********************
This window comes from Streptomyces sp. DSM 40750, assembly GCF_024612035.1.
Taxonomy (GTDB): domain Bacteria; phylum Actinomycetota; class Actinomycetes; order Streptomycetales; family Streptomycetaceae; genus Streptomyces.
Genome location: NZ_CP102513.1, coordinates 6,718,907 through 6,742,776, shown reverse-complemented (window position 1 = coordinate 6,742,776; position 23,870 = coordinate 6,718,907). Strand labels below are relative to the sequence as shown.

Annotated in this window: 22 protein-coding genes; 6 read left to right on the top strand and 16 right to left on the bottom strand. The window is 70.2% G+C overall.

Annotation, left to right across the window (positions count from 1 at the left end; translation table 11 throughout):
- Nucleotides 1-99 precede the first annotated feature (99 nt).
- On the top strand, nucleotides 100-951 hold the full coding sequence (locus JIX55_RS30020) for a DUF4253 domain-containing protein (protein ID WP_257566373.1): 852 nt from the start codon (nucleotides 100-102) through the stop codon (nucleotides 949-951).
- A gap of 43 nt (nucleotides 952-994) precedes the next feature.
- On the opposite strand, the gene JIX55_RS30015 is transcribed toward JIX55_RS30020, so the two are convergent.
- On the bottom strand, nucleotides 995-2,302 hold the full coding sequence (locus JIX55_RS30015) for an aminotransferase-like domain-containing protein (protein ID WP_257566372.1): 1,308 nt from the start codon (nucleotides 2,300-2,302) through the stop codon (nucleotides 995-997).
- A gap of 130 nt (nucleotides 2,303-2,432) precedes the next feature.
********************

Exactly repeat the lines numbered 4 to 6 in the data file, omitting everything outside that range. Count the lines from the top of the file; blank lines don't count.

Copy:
Annotated in this window: 22 protein-coding genes; 6 read left to right on the top strand and 16 right to left on the bottom strand. The window is 70.2% G+C overall.

Annotation, left to right across the window (positions count from 1 at the left end; translation table 11 throughout):
- Nucleotides 1-99 precede the first annotated feature (99 nt).